After having a bit of a roller coaster week, I looked to my favorite website, Tiny Buddha, for some guidance, and I found this…
I’ve read countless things on the site before…many of which have struck me in ways beyond description. But you know when you’re feeling all of these emotions and you really crave finding that one thing that will totally sum up how you’re feeling or will just…click? That’s exactly how I felt when I read this.
I just recently talked about my continued struggle with being too nice and one of the first things Michele says in her article is that she was a doormat. As I read through the 7 points and the examples she gave, I felt like I was reading my autobiography; like I was reading my own experiences through someone else’s words.
I never really realized how deep my people pleasing went. That my intense fear of saying the wrong thing or having someone be mad at me was because I wasn’t accepting myself. That I’ve made so many decisions and had so many thoughts about what other people wanted, what other people were thinking, and how other people would react…that I totally lost myself in there somewhere.
She reiterated the idea that you teach people how to treat you too. When you let someone make you an option or an afterthought, when you let someone take advantage of your kindness, when you don’t stand up for yourself…you’re teaching people that that’s how you should be treated because maybe you feel like that’s how you deserve to be treated.
I’ve never liked confrontation or conflict but when I thought about why that was, it circled right back to people pleasing. I’m hesitant to share my opinions or call someone out (even if they deserve it) because I don’t like the idea of anyone ever being mad or upset with me. I don’t want to hurt anyone’s feelings. And to an extent…of course that’s ok, and of course that’s a good thing, but not at the expense of losing myself or not factoring in my wants and needs.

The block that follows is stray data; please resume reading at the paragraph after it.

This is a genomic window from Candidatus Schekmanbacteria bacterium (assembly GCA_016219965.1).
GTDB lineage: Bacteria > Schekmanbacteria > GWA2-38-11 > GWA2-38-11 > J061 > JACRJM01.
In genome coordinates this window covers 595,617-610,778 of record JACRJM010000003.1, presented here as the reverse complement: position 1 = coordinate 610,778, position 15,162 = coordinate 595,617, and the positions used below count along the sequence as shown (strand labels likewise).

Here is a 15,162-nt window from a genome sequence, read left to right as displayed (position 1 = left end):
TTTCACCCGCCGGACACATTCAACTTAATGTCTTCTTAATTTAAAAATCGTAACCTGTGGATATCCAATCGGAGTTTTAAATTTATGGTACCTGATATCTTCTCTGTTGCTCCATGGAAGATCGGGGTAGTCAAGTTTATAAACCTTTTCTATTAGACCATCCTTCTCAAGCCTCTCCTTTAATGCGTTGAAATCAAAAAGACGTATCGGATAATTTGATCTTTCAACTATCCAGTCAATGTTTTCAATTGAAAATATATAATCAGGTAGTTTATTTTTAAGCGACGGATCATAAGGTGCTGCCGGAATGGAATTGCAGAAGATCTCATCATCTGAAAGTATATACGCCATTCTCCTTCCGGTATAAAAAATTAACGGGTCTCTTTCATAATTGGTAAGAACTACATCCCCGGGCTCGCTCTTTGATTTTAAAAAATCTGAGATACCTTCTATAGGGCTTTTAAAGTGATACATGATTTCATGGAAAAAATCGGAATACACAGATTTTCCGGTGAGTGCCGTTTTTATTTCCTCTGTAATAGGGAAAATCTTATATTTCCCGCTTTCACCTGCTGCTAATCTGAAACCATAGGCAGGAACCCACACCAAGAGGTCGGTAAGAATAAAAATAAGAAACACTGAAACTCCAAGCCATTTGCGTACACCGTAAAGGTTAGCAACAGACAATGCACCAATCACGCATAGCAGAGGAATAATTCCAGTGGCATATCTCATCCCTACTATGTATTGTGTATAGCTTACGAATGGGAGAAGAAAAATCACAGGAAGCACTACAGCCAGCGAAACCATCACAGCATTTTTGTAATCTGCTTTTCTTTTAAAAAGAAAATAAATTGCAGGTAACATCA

#4, 5 and 6 really hit me too. When people hurt us or take advantage of us in life, it’s so easy to get angry. It’s easy to write them off, call and them bad people but what’s hard is realizing that maybe they’re doing the best they can. Realizing that they’re a work in progress too and even though the hurt they cause or the decisions they make aren’t fair to those they hurt, being angry doesn’t do anything to hurt them back. There’s a Buddhist quote I always try to remember when I’m angry (sometimes successfully, others not so much) that says, “Anger is like drinking poison, expecting it to kill the other person.” Being angry at someone who hurt you isn’t going to hurt them back. It’s not going to cause them the same hurt you might be feeling. All it’s going to do is weigh us down. In fact, just like Michele says, it ties us to them even more. It’s giving them power over us and over our lives and that’s no way to live. It’s really really hard and something I struggle with and will likely continue to struggle with. It seems like acknowledging we’re all works in progress with those who have wronged us is weak. It feels like we’re letting them off the hook if we’re not mad at them or holding them accountable in our minds and in our hearts. But in reality, letting go…forgiving…is one of the strongest things we can actually do.
I could probably write a 10 page manifesto on how much I loved this piece and how I intend to print it out and hang it up in my room for those days where I’m feeling angry. Where I’m putting others needs too far above my own. Where I’m trying to people please. But I encourage you to read it for yourself and see what kind of fruitful enlightenment it might provide you with.
If there was an Oscars or Golden Globes for blogs or websites…Tiny Buddha would deserve all of the golden statues in the world.